One does not safeguard rights by infringing others

A recent court order, which prevented an episode from Xarabank from being aired last Friday, has elicited numerous reactions. Media organisations have jointly expressed their serious reservations about the implications for the freedom of the press. But outside journalistic spheres, many have welcomed the initiative as a safeguard against a ‘trial by media’.

To be fair, the main argument supporting the ban is not trivial. The general public is quite justified in fearing the ‘trial by media’ scenario. Too often have we seen individual criminal cases influenced by excessive public discussion… often as not on the social media, which are largely unfettered by editorial restraints.

In this particular case, concerns have been amplified by the specific details. The Liam Debono criminal trial is a matter that generates emotive reactions, more so because of the tragic consequences it has entailed for PC Simon Schembri – who lost an arm in the incident – and its implications for the safety of the Maltese police force on the job.

It is understandable that people would be outraged by the fact that Xarabank would offer a public platform for the accused, at a time when he was still undergoing criminal proceedings in court. Nor does it help that the programme in question has a reputation – deserved or otherwise – for ‘sensationalising’ such matters.

Presenter Peppi Azzopardi has argued that the interview itself steered clear of details that may compromise the trial. Clearly, however, his assurance has not placated concerns that the interview would nonetheless sway public opinion, possibly to the extent of applying pressure on the law-courts when adjudicating the case.

But while the concern is justifiable, it does not follow that the initiative of blocking the programme is to be welcomed. The issue here goes well beyond this one particular case: it points towards the wide discretionary powers granted to the law courts to prohibit reports on sub judice proceedings.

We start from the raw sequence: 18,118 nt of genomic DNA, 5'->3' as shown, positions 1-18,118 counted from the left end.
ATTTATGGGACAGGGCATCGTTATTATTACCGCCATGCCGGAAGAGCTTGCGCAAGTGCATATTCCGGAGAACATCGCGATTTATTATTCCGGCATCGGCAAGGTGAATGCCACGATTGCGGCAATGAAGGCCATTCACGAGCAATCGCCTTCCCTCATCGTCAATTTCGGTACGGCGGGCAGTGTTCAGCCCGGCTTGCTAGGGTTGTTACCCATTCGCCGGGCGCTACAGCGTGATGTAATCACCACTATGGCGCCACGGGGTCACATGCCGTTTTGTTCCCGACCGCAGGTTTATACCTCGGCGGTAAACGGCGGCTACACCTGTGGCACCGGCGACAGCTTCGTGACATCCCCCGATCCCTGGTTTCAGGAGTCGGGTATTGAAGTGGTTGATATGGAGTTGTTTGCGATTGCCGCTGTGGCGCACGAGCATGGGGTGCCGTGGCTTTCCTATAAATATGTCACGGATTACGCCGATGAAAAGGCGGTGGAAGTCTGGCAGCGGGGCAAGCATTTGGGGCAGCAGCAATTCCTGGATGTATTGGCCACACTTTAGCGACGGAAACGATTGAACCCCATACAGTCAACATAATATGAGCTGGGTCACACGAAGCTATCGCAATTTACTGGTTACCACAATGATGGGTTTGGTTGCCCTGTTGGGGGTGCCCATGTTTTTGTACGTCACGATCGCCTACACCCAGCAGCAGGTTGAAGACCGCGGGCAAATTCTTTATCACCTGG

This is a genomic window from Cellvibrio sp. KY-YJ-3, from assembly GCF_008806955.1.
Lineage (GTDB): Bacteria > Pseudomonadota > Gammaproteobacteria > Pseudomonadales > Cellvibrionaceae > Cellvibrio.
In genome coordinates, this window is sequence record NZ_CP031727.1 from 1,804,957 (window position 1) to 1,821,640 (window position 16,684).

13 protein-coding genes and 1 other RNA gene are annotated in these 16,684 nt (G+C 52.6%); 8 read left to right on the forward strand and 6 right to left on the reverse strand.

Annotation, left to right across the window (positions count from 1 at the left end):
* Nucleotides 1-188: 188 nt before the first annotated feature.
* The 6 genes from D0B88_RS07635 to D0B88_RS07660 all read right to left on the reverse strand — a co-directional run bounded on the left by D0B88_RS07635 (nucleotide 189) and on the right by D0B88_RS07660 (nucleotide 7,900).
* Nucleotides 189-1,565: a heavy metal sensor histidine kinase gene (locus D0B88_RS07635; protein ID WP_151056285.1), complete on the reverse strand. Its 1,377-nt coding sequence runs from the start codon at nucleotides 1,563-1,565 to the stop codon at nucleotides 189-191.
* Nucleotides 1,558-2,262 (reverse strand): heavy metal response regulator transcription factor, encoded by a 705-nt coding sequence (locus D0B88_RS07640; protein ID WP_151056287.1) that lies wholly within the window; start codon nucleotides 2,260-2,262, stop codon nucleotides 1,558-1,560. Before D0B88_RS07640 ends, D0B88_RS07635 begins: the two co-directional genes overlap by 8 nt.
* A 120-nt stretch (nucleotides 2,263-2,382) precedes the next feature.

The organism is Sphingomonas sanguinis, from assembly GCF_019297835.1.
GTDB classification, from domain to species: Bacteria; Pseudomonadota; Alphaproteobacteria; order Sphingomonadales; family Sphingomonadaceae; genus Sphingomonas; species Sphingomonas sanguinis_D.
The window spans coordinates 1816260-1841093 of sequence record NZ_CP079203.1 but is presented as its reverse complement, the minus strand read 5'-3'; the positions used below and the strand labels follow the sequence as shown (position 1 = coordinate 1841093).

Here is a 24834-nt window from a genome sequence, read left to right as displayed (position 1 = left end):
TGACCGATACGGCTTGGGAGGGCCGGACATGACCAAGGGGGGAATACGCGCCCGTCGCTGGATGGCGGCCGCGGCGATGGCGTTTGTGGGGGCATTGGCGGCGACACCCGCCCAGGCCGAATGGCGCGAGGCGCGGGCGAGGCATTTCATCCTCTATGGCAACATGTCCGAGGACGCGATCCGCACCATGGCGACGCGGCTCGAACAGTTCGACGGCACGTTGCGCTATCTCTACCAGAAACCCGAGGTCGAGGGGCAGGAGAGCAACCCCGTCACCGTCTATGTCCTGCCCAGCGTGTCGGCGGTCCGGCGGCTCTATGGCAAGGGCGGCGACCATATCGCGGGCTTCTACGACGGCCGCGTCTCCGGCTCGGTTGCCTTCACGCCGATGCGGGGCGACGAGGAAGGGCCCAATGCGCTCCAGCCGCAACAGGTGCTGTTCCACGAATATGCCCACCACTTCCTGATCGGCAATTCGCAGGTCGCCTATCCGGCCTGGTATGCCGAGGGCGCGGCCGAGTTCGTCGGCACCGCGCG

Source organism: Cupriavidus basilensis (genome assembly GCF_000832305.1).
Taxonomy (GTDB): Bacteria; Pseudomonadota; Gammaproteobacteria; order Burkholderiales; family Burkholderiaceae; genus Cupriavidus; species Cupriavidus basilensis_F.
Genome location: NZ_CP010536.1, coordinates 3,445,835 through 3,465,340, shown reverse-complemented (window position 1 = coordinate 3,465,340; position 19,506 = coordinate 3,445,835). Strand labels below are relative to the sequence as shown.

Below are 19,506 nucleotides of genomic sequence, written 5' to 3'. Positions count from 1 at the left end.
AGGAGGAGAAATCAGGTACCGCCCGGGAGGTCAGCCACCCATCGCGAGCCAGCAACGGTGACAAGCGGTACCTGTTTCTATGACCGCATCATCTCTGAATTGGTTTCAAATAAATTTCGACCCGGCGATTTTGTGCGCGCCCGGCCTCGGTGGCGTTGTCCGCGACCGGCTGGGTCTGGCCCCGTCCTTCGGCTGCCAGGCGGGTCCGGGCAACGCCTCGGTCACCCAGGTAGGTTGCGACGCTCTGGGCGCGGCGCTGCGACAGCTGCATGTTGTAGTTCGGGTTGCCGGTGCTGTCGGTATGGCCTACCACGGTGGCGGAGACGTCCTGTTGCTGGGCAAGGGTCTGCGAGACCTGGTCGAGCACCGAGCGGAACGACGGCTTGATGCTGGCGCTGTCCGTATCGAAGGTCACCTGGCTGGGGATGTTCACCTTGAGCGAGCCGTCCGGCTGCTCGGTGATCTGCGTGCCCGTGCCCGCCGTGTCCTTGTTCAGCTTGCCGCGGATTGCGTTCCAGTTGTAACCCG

Article 517 of the Criminal Code grants the court of criminal justice the power to prohibit any publication of proceedings before their termination, for contempt of court. This discretionary power was employed by Magistrate Joe Mifsud, partly on the advice of the Attorney General: who actively proclaimed that the use of Article 517 should be a remedy for journalistic endeavours that fall foul of ethical standards.

It is to be expected that an interview with a 17-year-old accused of attempted murder deserves the highest form of journalistic treatment, with rigorous editorial scrutiny, and attention paid to the psychological state of the accused, as well as the possible consequences for a young person undergoing judicial proceedings. It is also debatable whether such an interview is in the public interest at all, considering the role played by Public Broadcasting Services as a broadcaster with editorial considerations that go beyond TV ratings.

These are factors which necessitate a great deal of introspection for both Xarabank’s producers and PBS on the way television should be used and made for the entertainment or education of viewers, especially when touching upon such a sensitive issue as the Liam Debono case.

However, given the legal recourse taken up by the victim in the case, and the active encouragement of the Attorney General’s office to frame this interview as a form of contempt towards legal proceedings, this extreme measure may endanger the freedom of the press, and the way broadcasters discuss matters of national importance that can also be sub judice.

Suffice it to say that all court reports are matters that are sub judice; so are the great debates and exclusive reports on the country’s major criminal cases and trials. This reporting takes place both inside the courtroom, as well as outside the courtroom.

By not hearing opposing legal counsel to this request, the magistrate who issued this gagging order on Xarabank appears to have opened the floodgates for similar requests that imply some form of contempt of court by reporting on a case that is sub judice, or by giving exclusive attention to any one party of a criminal case. This is quite frankly unprecedented in the recent history of journalism.

Moreover, the Attorney General’s approach to Article 571 raises serious questions about freedom of expression. While acknowledging that the freedom to report may not be absolute, we should not so lightly resort to outright censorship, in pursuit of fair reporting.

The Broadcasting Authority, as the regulator of Maltese television, should ideally be empowered to listen to complaints in the same vein as that brought by Mr Schembri and his lawyers: to ensure that while TV producers are free to impart information – as is their fundamental human right – they are also responsible for maintaining the highest form of broadcasting and editorial standards.

The magistrate’s decree, on the other hand, appears to be insufficiently motivated towards protecting the rights of the accused from undue television exposure, and more inclined to punish journalistic endeavour that can create offence – something explicitly rejected by the European Court of Human Rights, in the Handyside case.

This could be construed as the misuse of contempt of court as a callous tool for the suppression of information. One cannot safeguard certain rights by infringing others.

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